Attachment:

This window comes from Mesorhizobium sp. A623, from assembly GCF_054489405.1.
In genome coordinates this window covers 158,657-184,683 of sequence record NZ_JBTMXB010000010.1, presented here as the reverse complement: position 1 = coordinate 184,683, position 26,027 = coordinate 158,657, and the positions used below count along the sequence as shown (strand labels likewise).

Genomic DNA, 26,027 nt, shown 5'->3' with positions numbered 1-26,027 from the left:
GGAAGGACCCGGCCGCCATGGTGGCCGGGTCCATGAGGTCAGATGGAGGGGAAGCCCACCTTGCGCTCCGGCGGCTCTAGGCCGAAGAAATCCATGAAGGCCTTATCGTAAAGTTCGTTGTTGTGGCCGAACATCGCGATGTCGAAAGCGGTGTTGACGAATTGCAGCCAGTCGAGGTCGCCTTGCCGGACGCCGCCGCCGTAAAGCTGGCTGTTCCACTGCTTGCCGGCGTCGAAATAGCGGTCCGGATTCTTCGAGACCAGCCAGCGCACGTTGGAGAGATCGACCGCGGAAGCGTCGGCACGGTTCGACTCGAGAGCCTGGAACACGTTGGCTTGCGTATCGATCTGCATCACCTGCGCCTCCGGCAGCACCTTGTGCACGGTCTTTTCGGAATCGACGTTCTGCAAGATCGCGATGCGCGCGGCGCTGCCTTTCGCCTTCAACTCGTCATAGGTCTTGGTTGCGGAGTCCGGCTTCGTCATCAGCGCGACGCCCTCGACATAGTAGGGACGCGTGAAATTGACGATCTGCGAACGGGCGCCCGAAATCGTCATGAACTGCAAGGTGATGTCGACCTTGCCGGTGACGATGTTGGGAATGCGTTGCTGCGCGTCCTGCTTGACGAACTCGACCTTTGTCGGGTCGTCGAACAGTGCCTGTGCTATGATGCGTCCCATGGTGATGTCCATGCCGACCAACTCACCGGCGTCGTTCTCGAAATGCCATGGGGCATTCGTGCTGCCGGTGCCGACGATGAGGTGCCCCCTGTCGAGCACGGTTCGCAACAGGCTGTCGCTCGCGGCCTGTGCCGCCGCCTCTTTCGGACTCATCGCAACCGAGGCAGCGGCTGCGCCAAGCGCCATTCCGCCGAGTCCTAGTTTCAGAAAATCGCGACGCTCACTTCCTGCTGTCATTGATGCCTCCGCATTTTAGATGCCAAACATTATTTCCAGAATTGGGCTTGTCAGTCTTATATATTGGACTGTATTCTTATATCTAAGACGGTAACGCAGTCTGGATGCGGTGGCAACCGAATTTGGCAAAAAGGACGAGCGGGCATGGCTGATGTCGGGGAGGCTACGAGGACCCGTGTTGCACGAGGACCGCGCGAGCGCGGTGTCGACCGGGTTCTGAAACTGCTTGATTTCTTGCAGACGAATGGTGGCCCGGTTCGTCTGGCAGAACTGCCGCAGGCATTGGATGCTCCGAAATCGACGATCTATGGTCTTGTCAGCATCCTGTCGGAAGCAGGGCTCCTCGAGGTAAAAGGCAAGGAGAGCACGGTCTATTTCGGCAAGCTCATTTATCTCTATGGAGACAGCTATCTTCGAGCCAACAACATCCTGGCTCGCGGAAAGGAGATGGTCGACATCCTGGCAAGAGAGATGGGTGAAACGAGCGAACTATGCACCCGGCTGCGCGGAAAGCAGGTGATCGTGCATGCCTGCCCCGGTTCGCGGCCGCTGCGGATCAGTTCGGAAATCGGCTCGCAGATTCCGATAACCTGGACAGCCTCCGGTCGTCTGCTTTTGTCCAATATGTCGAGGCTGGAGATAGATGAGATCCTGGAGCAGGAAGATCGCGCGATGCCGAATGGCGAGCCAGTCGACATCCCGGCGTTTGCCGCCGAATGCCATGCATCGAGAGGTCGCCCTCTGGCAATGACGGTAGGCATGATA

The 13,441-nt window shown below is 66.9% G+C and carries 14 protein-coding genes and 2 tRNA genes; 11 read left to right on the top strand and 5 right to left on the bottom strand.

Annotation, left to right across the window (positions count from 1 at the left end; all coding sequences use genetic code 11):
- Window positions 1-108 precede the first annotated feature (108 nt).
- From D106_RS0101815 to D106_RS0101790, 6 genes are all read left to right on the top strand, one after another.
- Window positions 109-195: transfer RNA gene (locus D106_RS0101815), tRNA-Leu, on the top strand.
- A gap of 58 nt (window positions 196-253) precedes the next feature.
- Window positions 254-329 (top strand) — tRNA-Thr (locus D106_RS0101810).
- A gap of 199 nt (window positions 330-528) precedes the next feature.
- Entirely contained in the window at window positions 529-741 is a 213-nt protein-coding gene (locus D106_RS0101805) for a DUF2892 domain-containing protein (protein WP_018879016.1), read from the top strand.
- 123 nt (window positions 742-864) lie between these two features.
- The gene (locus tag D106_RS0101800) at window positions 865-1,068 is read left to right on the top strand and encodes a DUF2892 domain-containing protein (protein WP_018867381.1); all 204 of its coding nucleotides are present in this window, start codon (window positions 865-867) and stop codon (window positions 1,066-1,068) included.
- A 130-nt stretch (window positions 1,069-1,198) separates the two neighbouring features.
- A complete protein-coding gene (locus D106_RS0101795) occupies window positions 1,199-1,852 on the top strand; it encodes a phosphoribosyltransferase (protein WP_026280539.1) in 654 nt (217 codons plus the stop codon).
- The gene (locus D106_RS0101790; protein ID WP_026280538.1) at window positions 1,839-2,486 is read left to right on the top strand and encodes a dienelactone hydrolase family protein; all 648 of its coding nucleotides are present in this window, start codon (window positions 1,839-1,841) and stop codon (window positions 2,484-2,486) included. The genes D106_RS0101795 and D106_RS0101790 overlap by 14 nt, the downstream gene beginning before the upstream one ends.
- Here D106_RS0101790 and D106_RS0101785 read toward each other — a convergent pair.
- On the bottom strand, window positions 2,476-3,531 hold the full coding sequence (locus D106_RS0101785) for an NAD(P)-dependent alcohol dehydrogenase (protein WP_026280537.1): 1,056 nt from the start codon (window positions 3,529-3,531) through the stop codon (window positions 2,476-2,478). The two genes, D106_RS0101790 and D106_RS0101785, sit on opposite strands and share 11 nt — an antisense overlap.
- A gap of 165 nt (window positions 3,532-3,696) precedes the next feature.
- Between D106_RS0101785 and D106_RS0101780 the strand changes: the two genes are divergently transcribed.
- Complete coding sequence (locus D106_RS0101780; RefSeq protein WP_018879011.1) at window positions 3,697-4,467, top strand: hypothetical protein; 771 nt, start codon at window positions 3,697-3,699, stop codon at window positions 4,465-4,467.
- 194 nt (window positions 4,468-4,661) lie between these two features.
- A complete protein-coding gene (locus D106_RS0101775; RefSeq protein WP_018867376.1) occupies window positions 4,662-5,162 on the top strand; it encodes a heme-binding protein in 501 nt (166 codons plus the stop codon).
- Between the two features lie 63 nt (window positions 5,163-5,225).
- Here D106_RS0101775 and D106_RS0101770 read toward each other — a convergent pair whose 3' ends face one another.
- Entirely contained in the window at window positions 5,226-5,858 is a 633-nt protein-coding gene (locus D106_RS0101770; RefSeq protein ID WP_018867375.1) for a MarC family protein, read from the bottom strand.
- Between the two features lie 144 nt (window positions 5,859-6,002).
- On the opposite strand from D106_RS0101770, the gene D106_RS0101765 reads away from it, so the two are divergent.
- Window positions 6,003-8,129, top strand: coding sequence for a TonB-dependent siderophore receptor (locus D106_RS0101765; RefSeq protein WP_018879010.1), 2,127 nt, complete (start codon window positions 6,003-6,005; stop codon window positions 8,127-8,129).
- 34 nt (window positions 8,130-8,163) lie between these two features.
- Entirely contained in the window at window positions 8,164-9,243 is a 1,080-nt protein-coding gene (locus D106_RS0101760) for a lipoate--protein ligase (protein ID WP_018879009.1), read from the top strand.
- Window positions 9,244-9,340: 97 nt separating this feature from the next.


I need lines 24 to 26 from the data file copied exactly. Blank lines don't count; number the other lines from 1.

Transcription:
- 194 nt (window positions 4,468-4,661) lie between these two features.
- A complete protein-coding gene (locus D106_RS0101775; RefSeq protein WP_018867376.1) occupies window positions 4,662-5,162 on the top strand; it encodes a heme-binding protein in 501 nt (166 codons plus the stop codon).
- Between the two features lie 63 nt (window positions 5,163-5,225).